These three examples demonstrate just a few of the strategies used to repackage and remarket familiar characters to snag audiences. It would be very easy for any of these films to simply release their films on name and previous incarnations alone, but as the three trailers demonstrate, the marketing is much more complex. In this modern film era with dozens of films jockeying for the top spot not only weekly but across the entire summer, advertisers have learned that they need to create intricate and original campaigns to keep audiences coming back for more popcorn, time after time.


Links to Explore: More Entertainment Internet Resources

For this week, I have once again decided to explore the internet for valuable and informative resources related to my blog subject of film and television. Located on the LinkRoll to the right, these ten new sites represent some of the best the internet has to offer in terms of blogs, news, and coverage of the entertainment industry. I have used the evaluation criteria outlined by the Webby Awards and IMSA in order to better guide my readers to the best the internet has to offer.

The first site, Rotten Tomatoes, is a very popular site that offers aggregate review scores for recent films, utilizing as many different reviewers as possible (an example of some scores can be seen in the graphic to the left). The site is very easy to use, and makes it easy to connect with other review sites through links on each review. Metacritic is a similar review based site. While it offers reviews for anything from movies and DVDs to books, it fails to equal Rotten Tomatoes due to dull visuals. Moving to television, TV.Com is a massive site dedicated to information regarding any show ever to hit the air. While its resources are vast, I found the site to be difficult to navigate at times, mostly due to visual clutter on the homepage. A part of the Underground Online network of entertainment sites, The UGO TV Blog presents daily news in casual, blog form. One of the sites strengths is its interactivity, giving users the ability to comment on stories, or submit ones of their own.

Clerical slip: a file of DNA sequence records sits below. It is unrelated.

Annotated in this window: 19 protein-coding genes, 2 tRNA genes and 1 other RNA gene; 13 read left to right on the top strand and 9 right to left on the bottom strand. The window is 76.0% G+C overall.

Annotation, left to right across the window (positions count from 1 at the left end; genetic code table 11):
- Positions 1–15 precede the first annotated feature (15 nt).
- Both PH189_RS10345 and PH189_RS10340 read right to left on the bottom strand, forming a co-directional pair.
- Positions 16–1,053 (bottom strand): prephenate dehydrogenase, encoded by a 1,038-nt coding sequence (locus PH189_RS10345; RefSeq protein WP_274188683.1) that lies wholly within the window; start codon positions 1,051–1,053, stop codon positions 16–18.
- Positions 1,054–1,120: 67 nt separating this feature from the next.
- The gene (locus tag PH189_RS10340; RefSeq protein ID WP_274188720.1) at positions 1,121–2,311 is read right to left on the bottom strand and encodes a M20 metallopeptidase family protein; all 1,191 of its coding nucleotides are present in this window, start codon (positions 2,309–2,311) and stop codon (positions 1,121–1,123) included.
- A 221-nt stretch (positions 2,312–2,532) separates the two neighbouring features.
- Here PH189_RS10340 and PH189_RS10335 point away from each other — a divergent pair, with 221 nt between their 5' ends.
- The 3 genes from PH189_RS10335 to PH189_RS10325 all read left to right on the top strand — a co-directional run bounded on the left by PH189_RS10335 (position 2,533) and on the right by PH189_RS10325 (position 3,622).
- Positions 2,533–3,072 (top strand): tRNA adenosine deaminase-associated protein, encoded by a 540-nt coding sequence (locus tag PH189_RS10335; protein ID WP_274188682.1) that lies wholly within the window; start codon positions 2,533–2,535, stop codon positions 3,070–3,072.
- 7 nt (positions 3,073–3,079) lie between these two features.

Joblo's Movie Emporium is a very diverse site, featuring blog-format news along with reviews, videos and a massive message board community. While the site is fan friendly, it's hardly a scholarly source. In a similar vein is I Watch Stuff, a blog that takes humorous jabs at movie news. While the site is far from serious, it does provide an extensive amount of content, especially images and videos. On the other end of the movie blog spectrum is Cinematical. This very professional looking blog provides smart and fresh perspectives on the most up to date news in the industry. The Movie Blog is a particularly strong site because it goes beyond just the daily post blog-style, including video blog entries, most recently featuring an interview with Heroes' Milo Ventimiglia. The next site, The Hollywood Reporter, focuses its news more on the industry side than the gossip and review side, but unfortunately suffers from a dull layout. Finally, Showbiz Data is a bit different than the sites previously featured. This site takes a very technical view of box office numbers, presenting them daily, as well as featuring sections with job opportunities and market shares of each major studio. I feel these sites provide a diverse look at what the internet has to offer, and well compliments the sites previously on the LinkRoll.


Spoiler Alert: Implications on Entertainment in a World Sans Surprises

I have a very serious problem. A crippling addiction in fact. One that takes up hours of my time and has begun to strain my relationships with loved ones. The affliction I am speaking of is my need for spoilers regarding my favorite television shows. I jump at any opportunity to be the first to know "who dies next?" or "what's his big secret?" I scour the web for any set reports or insider tidbits that can reveal more about what is to come. I am not alone in this matter, far from it in fact. The trend of spoilers is one that currently has an immense affect on television viewing. While some champion the amount of information available and its potential benefits to viewing, others feel that this influx of insider information is ruining the essence and "liveness" of television. Facing my addiction head on, here is a closer look at this phenomena and its affect on the television experience.